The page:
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4:18pm

Wed April 25, 2012
Environmental Watchdog

Green Initiatives Gain Momentum in Schools

Rosa Parks Elementary School in Lexington was one of three Kentucky schools awarded the federal Green Ribbon designation for its work on sustainability issues this week. But a trend toward environmental awareness is gathering momentum in schools across the county. When it comes to green issues, Rosa Parks Elementary is leading the way. Tresine Logsdon, Energy and Sustainability Curriculum Coordinator for Fayette County Public Schools, says earning a green ribbon takes a multifaceted approach.

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4:14pm

Wed April 25, 2012
Business

The Wal-Mart Dilemma: When Is A Payment A Bribe?

Originally published on Thu April 26, 2012 10:10 am

A shopper examines produce at a Wal-Mart store in Mexico City. Wal-Mart's expansion into Mexico has been a major success, but its business practices have raised new questions.
Daniel Aguilar Getty Images

Allegations that Wal-Mart officials in Mexico paid local authorities to speed up permits to build new stores could result in a trial and a huge financial penalty under a U.S. anti-corruption law. But legal experts who spoke to NPR have their doubts it will ever come to that.

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4:13pm

Wed April 25, 2012
Mountain Kentucky

Appalachian Regional Healthcare Sues State

Eastern Kentucky’s largest healthcare provider is suing the state and two major managed care operators (MCO) for failing to manage the new privatized Medicaid system. Appalachian Regional Healthcare, which provides a majority of the healthcare services to eastern Kentucky (locations noted on map), may soon lack adequate protection against high medical costs.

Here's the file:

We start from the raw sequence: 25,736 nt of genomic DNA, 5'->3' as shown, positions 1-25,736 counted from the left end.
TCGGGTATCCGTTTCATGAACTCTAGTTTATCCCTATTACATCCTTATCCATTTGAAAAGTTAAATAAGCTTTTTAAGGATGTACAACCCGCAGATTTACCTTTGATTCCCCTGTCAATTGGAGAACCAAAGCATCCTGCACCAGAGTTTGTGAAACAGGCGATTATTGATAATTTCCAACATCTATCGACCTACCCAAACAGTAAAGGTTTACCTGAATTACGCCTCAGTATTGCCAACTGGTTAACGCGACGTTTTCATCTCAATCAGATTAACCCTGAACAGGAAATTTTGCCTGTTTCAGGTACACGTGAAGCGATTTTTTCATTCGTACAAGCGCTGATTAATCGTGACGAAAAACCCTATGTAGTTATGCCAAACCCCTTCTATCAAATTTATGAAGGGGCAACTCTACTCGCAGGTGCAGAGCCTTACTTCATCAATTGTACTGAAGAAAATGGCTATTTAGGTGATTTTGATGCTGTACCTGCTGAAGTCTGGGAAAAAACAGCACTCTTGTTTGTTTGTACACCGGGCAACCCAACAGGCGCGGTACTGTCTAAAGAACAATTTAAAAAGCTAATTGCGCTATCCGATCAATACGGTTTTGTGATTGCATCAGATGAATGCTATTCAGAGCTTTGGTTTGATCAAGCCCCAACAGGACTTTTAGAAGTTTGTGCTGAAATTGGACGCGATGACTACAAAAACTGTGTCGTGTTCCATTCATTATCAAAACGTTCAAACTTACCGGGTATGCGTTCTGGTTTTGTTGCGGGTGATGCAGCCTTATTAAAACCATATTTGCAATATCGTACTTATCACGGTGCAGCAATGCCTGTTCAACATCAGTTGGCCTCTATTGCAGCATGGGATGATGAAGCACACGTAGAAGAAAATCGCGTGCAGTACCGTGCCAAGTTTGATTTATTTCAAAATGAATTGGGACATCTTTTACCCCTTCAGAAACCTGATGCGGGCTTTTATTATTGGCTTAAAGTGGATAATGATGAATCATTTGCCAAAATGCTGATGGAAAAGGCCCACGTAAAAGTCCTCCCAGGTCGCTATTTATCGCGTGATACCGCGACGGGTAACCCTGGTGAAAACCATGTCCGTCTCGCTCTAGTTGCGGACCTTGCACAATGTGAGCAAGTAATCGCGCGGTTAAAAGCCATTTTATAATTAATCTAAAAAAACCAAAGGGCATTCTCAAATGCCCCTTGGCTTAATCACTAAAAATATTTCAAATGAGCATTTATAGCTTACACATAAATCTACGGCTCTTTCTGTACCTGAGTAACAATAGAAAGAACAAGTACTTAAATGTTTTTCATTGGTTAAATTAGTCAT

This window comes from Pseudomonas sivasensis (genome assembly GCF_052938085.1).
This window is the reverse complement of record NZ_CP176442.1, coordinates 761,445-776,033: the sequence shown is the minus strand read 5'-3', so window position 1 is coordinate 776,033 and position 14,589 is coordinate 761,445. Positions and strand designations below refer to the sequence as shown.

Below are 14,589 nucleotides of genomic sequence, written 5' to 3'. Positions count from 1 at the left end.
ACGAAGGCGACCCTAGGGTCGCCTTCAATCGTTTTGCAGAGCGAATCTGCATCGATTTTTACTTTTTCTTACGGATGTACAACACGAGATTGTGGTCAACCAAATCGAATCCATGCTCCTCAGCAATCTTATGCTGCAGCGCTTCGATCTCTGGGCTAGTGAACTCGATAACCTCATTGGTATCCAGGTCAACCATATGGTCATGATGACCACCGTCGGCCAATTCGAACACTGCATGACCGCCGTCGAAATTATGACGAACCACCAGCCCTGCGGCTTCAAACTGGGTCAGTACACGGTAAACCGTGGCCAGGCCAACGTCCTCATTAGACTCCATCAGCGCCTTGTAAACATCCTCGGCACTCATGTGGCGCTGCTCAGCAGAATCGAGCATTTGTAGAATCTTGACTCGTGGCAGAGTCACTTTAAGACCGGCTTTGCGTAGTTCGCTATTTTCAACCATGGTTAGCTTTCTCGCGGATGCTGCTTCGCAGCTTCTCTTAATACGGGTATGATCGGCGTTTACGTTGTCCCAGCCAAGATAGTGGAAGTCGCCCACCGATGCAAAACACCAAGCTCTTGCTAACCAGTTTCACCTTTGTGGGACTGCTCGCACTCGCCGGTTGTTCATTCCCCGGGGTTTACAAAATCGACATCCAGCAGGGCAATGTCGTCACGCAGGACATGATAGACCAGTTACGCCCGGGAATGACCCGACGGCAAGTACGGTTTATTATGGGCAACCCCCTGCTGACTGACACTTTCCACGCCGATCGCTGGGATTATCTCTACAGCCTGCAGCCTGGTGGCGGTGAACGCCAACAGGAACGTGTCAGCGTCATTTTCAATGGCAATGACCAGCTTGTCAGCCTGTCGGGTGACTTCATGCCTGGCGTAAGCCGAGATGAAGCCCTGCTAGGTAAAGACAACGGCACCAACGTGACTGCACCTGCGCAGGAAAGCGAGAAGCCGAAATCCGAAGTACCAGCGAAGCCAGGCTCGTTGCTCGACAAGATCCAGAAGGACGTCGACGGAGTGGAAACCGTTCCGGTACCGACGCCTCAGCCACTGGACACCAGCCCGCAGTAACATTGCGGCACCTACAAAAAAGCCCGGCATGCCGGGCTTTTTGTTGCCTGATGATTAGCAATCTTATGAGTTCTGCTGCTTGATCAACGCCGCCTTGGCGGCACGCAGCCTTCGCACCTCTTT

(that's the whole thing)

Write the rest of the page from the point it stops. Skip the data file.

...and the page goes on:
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4:09pm

Wed April 25, 2012
State Capitol

Instant Racing Slots Ruling Due by Summer

A decision is expected within six weeks over whether Instant Racing is legal in Kentucky. The state’s Court of Appeals heard arguments in the case today. Instant Racing is a slots-like game that Kentucky racetracks hope to use to boost race purses. But the Family Foundation of Kentucky says the game isn’t pari-mutuel betting like horse racing, but instead is closer to a slot machine.

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4:05pm

Wed April 25, 2012
The Commonwealth

New Jessamine Law Targets Underage Drinking

Jessamine County officials will hold a forum for the public next week to explain provisions of the county's "social host ordinance," which makes it a misdemeanor for adults to hold parties where underage drinking occurs. The Jessamine County Health Department and several other agencies are jointly holding the session, which is set for 6 p.m. Tuesday at West Jessamine High School.